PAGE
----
What does a person involved in court proceedings do if they can’t afford legal representation, but their opponent has seemingly endless funds to pay for the best representation? How do they gain ‘equality of arms’, particularly in these post-legal aid days? The answer is that they can apply to the court for an order requiring the other party to pay their legal costs.
It has long been established that the court can make such orders under common law and, when it abolished legal aid for most private law family matters in April 2013, the Government specifically brought in legal services orders, empowering the court to make similar orders in matrimonial and civil partnership proceedings. Legal services orders are intended specifically “for the purpose of enabling the applicant to obtain legal services for the purposes of the proceedings”. This suggests that the orders are in relation to costs that the applicant is to incur in the future, but what if they have already incurred costs? Can the respondent be ordered to pay for those?
This was the point that arose in the recent High Court case BC v DE. It concerned a claim by a mother for financial provision for her son under Schedule 1 of the Children Act 1989. The mother had no financial resources or income of her own, but the father was ‘extraordinarily wealthy’, with capital measured in hundreds of millions of pounds, and annual income measured in millions.
I don’t need to go into the details of the mother’s claim for the purposes of this post. Suffice to say that she asked the court to make a legal costs funding order in the sum of £141,269.18 for costs that she had already incurred and in the sum of £154,245 in respect of her further costs up to the final hearing of the case. (Why the mother did not seek a costs funding order earlier, before she had incurred such costs, is not explained in the judgment.) The father opposed the application for the costs that had already been incurred in principle, but did offer the sum of £163,000 towards the mother’s legal costs funding claim -for her to apportion between outstanding and prospective costs as she wished.
The mother’s application went before Mr Justice Cobb. Counsel for the father argued that an order could only be made in respect of historic costs (i.e. costs that had already been incurred) where the court is satisfied that without such a payment the applicant will not reasonably be able to obtain in the future appropriate legal services for the proceedings. In support of this claim, counsel cited Mr Justice Mostyn’s judgment in the case Rubin v Rubin, in which a claim in respect of historic costs had been rejected. However, Mr Justice Cobb distinguished that case from the present one, as in Rubin the proceedings had been concluded. Here, the proceedings were still ongoing.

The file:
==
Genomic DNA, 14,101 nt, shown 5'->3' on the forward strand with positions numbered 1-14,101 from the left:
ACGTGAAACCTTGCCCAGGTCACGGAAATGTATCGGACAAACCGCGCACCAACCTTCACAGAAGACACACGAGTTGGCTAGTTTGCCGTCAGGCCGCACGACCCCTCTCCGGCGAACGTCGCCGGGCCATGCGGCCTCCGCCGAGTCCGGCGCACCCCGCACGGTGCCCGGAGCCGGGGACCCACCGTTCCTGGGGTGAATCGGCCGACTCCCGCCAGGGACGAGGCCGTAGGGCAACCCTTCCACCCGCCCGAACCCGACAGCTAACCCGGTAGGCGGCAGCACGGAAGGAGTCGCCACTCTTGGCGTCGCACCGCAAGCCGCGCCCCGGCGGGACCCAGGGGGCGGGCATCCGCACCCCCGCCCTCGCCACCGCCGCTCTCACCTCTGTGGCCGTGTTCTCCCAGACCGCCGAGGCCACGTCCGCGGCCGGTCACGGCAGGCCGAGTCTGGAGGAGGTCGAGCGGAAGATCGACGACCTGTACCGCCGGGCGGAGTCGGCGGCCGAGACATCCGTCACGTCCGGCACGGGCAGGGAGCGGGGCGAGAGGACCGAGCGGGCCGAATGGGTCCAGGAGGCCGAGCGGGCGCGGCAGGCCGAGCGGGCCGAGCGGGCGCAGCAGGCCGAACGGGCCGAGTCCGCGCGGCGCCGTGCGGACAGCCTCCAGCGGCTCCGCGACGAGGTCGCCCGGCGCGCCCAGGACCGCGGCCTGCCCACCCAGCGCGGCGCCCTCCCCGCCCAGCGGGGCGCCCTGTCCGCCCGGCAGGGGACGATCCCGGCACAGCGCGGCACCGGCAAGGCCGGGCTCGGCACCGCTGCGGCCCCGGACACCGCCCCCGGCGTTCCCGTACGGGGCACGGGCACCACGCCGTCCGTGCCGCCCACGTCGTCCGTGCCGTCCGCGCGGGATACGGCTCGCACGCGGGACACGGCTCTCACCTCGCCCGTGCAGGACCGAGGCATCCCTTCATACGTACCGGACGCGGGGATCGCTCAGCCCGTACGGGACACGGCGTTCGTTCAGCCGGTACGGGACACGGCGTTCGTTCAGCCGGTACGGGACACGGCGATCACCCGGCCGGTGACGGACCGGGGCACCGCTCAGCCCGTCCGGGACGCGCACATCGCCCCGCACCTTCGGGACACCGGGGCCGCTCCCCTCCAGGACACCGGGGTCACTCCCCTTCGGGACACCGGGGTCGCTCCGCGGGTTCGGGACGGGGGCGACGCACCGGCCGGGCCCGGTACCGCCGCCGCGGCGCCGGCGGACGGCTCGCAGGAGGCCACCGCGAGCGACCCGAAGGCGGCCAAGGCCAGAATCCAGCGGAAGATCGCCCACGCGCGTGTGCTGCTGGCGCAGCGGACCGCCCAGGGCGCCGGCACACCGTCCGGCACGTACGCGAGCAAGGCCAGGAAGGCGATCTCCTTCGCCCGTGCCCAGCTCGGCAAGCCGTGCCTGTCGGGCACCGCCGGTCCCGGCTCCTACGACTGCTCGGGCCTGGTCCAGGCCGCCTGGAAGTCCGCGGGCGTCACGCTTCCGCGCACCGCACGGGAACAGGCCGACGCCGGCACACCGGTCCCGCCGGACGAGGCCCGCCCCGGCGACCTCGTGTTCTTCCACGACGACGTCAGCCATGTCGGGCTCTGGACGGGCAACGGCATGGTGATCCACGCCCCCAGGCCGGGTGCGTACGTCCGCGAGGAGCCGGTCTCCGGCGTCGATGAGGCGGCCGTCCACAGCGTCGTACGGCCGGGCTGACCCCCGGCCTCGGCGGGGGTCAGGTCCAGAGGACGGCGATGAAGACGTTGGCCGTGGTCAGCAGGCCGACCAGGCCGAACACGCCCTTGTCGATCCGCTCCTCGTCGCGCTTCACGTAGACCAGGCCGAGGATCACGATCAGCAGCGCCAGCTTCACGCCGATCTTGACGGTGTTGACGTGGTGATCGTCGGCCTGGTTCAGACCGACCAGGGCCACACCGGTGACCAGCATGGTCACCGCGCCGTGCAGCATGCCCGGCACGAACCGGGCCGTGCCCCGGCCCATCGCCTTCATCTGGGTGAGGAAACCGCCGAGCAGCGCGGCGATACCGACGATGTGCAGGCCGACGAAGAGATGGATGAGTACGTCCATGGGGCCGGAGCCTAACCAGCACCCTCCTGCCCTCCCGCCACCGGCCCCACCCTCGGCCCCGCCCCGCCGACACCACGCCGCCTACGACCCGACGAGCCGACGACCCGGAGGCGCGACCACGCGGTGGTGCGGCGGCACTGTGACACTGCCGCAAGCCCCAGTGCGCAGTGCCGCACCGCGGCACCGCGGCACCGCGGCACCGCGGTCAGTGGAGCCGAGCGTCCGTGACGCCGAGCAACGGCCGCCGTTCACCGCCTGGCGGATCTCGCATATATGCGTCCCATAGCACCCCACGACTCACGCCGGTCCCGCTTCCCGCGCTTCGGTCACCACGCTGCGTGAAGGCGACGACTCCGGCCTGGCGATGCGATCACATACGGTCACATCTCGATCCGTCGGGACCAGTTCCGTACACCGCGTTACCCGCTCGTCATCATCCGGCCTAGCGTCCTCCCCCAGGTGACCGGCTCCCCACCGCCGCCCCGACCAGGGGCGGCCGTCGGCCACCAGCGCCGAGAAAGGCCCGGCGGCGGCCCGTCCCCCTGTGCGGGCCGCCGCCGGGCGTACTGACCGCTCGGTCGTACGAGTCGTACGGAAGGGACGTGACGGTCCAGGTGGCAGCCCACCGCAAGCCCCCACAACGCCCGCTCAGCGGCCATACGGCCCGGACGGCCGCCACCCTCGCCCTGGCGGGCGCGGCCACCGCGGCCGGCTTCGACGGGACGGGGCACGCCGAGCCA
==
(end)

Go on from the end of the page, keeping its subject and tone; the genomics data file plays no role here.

As to the need to pay outstanding costs Mr Justice Cobb said that such costs may impact upon the professional relationship between solicitor and client, and may affect what steps the solicitor feels they are able to take on behalf of the client in the proceedings. They may also influence the client’s stance on possible settlement, and the solicitor’s advice in relation to the same – a client may be more inclined to accept a settlement that is less than fair simply because of the concerns about litigation debt. This, he said, would not be in the interests of any child in Schedule 1 proceedings. He went on:
“A level playing field may not be achieved where, on the one side, the solicitor and client are ‘beholden’ to each other by significant debt, whereas on the other there is an abundance of litigation funding. Though there is an increasingly familiar and commendable practice of lawyers acting pro bono in cases before the family courts, particularly where public funding provision previously available has been withdrawn, legal service providers, including solicitors and barristers, are not charities, nor are they credit-agents. It is neither fair nor reasonable to expect solicitors and the bar to offer unsecured interest-free credit in order to undertake their work; there is indeed a solid reason for lawyers not to have a financial interest in the outcome of family law litigation.”
Mr Justice Cobb concluded:
“This is a case in which the applicant mother has a proper case to put before the court; it is a case in which her legal costs, I am satisfied, are broadly on a par with those of the father. He self-evidently, has the means to pay, though I recognise that he may well not be able to recoup the costs allowance awarded. I am satisfied that the mother cannot reasonably obtain legal costs funding elsewhere; it would not, in my judgment, be fair or reasonable for the mother and her solicitors to be labouring (literally) under the disadvantage of financial pressure in the preparation of this important case in the lead up to the final hearing.”
In the circumstances Mr Justice Cobb ordered that the mother was entitled to an award of legal costs funding, to include her historic costs. He assessed the award in the sum of £212,438.78, of which the sum of £111,930.53 was for historic costs.
The full report of BC v DE can be found here.
Image by houstondwiPhotos mp via Flickr under a Creative Commons licence